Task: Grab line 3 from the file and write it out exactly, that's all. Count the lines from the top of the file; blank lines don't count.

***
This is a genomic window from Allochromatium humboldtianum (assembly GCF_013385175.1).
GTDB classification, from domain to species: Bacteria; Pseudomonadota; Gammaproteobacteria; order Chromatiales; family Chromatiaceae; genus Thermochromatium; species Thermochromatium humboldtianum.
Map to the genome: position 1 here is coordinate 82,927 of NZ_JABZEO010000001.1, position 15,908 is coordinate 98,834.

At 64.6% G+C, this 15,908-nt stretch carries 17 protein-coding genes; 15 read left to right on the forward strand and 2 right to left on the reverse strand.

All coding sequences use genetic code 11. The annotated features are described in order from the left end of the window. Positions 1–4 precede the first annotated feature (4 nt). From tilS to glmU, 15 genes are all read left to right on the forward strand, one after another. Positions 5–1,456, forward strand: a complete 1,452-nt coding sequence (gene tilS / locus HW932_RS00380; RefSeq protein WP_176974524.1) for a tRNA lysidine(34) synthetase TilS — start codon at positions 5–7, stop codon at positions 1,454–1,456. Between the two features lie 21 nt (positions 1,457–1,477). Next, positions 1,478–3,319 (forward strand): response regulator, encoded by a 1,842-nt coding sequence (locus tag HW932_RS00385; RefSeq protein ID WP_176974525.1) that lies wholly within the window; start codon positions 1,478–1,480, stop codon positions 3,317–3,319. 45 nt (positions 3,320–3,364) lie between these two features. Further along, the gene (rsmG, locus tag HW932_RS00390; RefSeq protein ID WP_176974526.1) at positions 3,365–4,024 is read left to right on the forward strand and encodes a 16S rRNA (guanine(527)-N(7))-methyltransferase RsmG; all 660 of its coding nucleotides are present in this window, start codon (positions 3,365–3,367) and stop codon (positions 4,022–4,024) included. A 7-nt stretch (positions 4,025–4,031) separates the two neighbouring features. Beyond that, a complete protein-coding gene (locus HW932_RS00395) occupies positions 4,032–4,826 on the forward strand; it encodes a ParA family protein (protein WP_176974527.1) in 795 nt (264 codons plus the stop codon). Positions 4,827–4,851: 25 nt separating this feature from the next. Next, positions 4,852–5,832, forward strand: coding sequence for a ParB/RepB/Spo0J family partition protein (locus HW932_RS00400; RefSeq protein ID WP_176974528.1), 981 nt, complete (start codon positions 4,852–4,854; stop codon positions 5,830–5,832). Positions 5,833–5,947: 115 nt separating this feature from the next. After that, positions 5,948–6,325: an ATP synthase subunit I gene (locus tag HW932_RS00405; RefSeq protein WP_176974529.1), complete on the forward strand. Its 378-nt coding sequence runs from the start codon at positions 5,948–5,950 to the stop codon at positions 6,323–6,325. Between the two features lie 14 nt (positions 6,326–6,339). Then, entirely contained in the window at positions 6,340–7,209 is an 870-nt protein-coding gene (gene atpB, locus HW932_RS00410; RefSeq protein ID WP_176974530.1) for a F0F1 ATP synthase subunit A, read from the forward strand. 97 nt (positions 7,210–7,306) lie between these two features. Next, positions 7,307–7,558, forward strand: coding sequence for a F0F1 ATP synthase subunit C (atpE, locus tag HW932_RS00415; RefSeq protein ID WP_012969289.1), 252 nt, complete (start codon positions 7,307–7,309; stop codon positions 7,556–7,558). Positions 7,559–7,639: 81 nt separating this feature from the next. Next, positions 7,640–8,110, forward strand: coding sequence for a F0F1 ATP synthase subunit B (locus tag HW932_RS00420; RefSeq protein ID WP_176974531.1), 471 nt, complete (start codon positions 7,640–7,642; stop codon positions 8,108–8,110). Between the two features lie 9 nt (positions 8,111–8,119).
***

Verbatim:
Map to the genome: position 1 here is coordinate 82,927 of NZ_JABZEO010000001.1, position 15,908 is coordinate 98,834.